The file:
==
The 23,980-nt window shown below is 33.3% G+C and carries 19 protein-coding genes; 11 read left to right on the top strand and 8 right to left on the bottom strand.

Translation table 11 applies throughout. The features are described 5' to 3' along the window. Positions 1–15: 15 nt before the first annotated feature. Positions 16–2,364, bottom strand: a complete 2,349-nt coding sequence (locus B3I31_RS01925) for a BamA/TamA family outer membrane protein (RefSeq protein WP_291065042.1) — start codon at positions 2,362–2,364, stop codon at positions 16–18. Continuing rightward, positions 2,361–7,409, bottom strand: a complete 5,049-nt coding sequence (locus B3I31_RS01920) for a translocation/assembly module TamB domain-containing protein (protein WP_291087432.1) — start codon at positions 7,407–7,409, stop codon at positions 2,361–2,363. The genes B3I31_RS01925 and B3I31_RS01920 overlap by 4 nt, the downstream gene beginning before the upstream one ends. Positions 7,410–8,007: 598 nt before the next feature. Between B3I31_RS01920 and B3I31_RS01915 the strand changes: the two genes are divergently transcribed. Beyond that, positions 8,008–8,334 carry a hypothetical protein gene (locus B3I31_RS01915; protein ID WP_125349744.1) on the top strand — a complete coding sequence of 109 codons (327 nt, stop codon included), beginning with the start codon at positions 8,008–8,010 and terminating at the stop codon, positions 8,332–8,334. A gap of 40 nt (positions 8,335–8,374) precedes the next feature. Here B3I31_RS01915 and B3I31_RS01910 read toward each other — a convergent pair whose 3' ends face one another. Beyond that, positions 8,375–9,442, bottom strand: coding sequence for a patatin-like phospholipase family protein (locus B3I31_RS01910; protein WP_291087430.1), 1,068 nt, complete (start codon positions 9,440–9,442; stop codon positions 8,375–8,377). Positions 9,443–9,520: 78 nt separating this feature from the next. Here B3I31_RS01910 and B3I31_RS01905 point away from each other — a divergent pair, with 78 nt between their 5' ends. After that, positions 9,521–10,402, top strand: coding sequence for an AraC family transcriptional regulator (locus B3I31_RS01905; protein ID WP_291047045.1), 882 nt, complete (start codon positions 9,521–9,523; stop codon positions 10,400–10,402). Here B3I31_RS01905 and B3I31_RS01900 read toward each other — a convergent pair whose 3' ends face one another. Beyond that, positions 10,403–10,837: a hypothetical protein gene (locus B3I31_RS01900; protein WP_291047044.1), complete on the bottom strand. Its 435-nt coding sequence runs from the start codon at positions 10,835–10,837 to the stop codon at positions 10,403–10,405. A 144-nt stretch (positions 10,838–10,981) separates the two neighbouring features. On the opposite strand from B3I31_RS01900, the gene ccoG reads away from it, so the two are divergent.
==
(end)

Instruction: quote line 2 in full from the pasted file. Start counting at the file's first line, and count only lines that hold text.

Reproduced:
Translation table 11 applies throughout. The features are described 5' to 3' along the window. Positions 1–15: 15 nt before the first annotated feature. Positions 16–2,364, bottom strand: a complete 2,349-nt coding sequence (locus B3I31_RS01925) for a BamA/TamA family outer membrane protein (RefSeq protein WP_291065042.1) — start codon at positions 2,362–2,364, stop codon at positions 16–18. Continuing rightward, positions 2,361–7,409, bottom strand: a complete 5,049-nt coding sequence (locus B3I31_RS01920) for a translocation/assembly module TamB domain-containing protein (protein WP_291087432.1) — start codon at positions 7,407–7,409, stop codon at positions 2,361–2,363. The genes B3I31_RS01925 and B3I31_RS01920 overlap by 4 nt, the downstream gene beginning before the upstream one ends. Positions 7,410–8,007: 598 nt before the next feature. Between B3I31_RS01920 and B3I31_RS01915 the strand changes: the two genes are divergently transcribed. Beyond that, positions 8,008–8,334 carry a hypothetical protein gene (locus B3I31_RS01915; protein ID WP_125349744.1) on the top strand — a complete coding sequence of 109 codons (327 nt, stop codon included), beginning with the start codon at positions 8,008–8,010 and terminating at the stop codon, positions 8,332–8,334. A gap of 40 nt (positions 8,335–8,374) precedes the next feature. Here B3I31_RS01915 and B3I31_RS01910 read toward each other — a convergent pair whose 3' ends face one another. Beyond that, positions 8,375–9,442, bottom strand: coding sequence for a patatin-like phospholipase family protein (locus B3I31_RS01910; protein WP_291087430.1), 1,068 nt, complete (start codon positions 9,440–9,442; stop codon positions 8,375–8,377). Positions 9,443–9,520: 78 nt separating this feature from the next. Here B3I31_RS01910 and B3I31_RS01905 point away from each other — a divergent pair, with 78 nt between their 5' ends. After that, positions 9,521–10,402, top strand: coding sequence for an AraC family transcriptional regulator (locus B3I31_RS01905; protein ID WP_291047045.1), 882 nt, complete (start codon positions 9,521–9,523; stop codon positions 10,400–10,402). Here B3I31_RS01905 and B3I31_RS01900 read toward each other — a convergent pair whose 3' ends face one another. Beyond that, positions 10,403–10,837: a hypothetical protein gene (locus B3I31_RS01900; protein WP_291047044.1), complete on the bottom strand. Its 435-nt coding sequence runs from the start codon at positions 10,835–10,837 to the stop codon at positions 10,403–10,405. A 144-nt stretch (positions 10,838–10,981) separates the two neighbouring features. On the opposite strand from B3I31_RS01900, the gene ccoG reads away from it, so the two are divergent.